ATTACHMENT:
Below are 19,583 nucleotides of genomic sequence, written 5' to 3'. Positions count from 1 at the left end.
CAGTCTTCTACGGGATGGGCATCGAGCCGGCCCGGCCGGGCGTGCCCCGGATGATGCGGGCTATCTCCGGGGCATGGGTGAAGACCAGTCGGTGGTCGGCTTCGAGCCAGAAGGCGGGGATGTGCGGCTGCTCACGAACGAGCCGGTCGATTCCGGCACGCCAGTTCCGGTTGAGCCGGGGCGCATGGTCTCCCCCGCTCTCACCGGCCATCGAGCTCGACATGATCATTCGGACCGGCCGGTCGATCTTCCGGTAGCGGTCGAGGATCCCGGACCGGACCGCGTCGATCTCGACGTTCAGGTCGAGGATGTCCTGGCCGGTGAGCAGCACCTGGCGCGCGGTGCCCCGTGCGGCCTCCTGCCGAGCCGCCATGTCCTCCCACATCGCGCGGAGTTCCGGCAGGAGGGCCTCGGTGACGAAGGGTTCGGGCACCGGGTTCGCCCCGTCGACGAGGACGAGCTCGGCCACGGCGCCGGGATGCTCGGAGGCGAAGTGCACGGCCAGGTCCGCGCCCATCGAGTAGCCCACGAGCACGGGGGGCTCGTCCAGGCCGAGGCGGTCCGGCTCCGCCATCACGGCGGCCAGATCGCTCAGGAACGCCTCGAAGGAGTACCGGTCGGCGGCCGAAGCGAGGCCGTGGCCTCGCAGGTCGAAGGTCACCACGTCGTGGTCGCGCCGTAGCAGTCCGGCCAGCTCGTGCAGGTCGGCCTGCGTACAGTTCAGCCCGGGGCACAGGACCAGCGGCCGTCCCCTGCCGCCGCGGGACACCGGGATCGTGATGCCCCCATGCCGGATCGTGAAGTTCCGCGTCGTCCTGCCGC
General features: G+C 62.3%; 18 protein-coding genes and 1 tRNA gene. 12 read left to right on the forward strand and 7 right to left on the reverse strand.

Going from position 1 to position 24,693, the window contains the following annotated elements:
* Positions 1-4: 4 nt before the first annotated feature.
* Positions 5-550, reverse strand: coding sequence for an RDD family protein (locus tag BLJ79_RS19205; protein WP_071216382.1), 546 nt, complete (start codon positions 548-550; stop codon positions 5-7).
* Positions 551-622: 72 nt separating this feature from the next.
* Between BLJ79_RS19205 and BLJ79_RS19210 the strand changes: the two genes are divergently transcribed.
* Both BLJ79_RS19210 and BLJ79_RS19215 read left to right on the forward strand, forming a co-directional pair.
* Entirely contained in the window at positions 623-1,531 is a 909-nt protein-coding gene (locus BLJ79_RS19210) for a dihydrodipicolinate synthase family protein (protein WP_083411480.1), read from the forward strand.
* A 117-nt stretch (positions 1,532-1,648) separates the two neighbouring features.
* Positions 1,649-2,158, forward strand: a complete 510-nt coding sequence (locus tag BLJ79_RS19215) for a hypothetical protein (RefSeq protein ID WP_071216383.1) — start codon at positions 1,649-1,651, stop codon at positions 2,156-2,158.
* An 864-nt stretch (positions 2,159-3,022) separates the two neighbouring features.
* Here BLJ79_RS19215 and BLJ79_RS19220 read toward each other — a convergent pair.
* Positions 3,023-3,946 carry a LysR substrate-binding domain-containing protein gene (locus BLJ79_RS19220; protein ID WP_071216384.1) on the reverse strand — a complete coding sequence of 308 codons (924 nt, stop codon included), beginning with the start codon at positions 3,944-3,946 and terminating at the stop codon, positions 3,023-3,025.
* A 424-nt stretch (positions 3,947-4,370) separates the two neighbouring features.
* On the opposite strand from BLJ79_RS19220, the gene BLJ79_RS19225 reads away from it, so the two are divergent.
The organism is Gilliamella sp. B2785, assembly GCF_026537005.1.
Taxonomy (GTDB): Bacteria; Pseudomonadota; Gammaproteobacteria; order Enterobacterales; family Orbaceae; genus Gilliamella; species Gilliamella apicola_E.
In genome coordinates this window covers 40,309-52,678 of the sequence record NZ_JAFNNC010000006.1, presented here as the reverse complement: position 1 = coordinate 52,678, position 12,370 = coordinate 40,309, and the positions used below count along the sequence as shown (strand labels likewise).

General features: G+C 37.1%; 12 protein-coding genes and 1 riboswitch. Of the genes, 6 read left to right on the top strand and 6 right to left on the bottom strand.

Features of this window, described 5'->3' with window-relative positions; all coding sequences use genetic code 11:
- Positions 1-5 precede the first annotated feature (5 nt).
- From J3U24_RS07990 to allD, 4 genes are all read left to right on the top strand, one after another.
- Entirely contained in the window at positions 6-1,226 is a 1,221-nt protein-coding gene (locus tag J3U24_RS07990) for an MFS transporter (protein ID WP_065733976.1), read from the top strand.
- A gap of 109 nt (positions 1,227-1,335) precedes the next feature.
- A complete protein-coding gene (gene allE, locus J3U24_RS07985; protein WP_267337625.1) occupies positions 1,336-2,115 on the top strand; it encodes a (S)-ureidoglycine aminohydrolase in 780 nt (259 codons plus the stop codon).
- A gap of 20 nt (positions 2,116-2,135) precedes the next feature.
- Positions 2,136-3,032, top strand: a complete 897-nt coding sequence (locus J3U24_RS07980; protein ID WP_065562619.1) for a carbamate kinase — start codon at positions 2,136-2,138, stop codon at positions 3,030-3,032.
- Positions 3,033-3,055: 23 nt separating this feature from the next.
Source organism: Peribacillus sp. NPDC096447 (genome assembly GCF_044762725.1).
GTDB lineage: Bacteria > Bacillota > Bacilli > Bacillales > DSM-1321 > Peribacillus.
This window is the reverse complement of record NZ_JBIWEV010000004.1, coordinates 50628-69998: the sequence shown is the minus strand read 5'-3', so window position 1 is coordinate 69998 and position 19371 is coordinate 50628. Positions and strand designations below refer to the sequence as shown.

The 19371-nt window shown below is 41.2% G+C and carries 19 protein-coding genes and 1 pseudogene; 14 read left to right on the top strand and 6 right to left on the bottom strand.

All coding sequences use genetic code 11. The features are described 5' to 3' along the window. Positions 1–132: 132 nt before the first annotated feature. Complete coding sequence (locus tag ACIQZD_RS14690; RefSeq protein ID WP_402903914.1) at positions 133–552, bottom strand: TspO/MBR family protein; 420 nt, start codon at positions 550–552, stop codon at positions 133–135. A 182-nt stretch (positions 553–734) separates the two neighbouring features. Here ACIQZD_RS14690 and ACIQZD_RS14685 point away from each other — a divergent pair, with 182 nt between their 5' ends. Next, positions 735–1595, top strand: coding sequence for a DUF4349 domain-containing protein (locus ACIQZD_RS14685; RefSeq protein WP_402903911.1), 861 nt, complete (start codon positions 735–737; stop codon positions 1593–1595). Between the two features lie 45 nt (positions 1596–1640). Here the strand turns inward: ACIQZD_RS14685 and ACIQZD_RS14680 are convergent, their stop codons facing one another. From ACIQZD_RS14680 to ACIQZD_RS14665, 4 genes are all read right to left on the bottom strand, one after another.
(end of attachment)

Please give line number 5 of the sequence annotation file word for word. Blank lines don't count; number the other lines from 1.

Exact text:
* Positions 1-4: 4 nt before the first annotated feature.